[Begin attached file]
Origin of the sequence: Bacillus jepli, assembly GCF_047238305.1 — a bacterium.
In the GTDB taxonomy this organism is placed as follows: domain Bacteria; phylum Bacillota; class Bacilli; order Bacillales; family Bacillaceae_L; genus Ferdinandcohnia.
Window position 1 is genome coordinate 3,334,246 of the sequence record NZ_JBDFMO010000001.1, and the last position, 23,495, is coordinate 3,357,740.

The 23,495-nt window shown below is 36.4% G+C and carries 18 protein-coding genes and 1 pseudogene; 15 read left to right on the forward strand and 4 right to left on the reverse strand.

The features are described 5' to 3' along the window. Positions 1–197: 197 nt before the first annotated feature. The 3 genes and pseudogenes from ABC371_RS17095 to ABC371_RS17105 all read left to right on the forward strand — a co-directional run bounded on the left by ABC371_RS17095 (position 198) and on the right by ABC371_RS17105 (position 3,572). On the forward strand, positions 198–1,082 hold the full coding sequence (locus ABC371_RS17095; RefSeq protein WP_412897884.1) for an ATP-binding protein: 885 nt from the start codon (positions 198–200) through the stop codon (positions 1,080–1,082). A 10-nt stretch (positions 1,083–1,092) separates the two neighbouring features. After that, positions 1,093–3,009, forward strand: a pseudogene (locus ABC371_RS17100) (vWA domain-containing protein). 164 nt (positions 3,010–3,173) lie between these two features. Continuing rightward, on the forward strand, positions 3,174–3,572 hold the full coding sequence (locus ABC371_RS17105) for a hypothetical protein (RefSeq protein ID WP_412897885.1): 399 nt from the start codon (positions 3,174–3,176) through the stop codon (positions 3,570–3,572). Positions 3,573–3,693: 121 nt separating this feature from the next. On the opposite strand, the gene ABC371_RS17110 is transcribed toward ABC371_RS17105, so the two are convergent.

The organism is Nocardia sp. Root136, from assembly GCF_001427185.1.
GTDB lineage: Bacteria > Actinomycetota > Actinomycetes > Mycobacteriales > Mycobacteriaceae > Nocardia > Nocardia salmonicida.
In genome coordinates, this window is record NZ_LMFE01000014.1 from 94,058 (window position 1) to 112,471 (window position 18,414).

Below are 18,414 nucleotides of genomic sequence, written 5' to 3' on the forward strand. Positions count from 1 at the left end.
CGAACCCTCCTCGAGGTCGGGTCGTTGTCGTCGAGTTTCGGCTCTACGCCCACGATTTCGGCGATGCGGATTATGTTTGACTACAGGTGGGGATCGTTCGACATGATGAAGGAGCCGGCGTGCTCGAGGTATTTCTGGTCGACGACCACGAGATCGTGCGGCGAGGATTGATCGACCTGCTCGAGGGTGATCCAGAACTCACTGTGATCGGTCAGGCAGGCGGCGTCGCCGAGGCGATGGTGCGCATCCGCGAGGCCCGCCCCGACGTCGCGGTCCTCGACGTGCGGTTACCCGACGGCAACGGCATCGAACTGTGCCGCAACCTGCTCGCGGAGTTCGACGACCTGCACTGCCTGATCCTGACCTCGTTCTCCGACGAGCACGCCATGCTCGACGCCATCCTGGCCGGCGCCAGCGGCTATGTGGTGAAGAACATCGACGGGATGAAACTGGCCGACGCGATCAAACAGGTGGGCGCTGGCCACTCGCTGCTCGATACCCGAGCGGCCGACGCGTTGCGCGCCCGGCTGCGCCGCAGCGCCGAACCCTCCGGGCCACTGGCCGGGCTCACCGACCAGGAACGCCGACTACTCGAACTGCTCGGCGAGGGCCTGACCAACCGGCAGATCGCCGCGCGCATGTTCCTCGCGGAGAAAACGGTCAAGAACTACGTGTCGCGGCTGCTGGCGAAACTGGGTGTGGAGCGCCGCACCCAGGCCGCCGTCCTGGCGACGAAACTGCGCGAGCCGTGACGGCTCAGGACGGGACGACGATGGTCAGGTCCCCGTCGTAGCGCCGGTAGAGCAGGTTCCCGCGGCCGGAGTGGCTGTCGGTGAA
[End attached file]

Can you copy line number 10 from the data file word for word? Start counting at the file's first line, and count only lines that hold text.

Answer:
CGAACCCTCCTCGAGGTCGGGTCGTTGTCGTCGAGTTTCGGCTCTACGCCCACGATTTCGGCGATGCGGATTATGTTTGACTACAGGTGGGGATCGTTCGACATGATGAAGGAGCCGGCGTGCTCGAGGTATTTCTGGTCGACGACCACGAGATCGTGCGGCGAGGATTGATCGACCTGCTCGAGGGTGATCCAGAACTCACTGTGATCGGTCAGGCAGGCGGCGTCGCCGAGGCGATGGTGCGCATCCGCGAGGCCCGCCCCGACGTCGCGGTCCTCGACGTGCGGTTACCCGACGGCAACGGCATCGAACTGTGCCGCAACCTGCTCGCGGAGTTCGACGACCTGCACTGCCTGATCCTGACCTCGTTCTCCGACGAGCACGCCATGCTCGACGCCATCCTGGCCGGCGCCAGCGGCTATGTGGTGAAGAACATCGACGGGATGAAACTGGCCGACGCGATCAAACAGGTGGGCGCTGGCCACTCGCTGCTCGATACCCGAGCGGCCGACGCGTTGCGCGCCCGGCTGCGCCGCAGCGCCGAACCCTCCGGGCCACTGGCCGGGCTCACCGACCAGGAACGCCGACTACTCGAACTGCTCGGCGAGGGCCTGACCAACCGGCAGATCGCCGCGCGCATGTTCCTCGCGGAGAAAACGGTCAAGAACTACGTGTCGCGGCTGCTGGCGAAACTGGGTGTGGAGCGCCGCACCCAGGCCGCCGTCCTGGCGACGAAACTGCGCGAGCCGTGACGGCTCAGGACGGGACGACGATGGTCAGGTCCCCGTCGTAGCGCCGGTAGAGCAGGTTCCCGCGGCCGGAGTGGCTGTCGGTGAA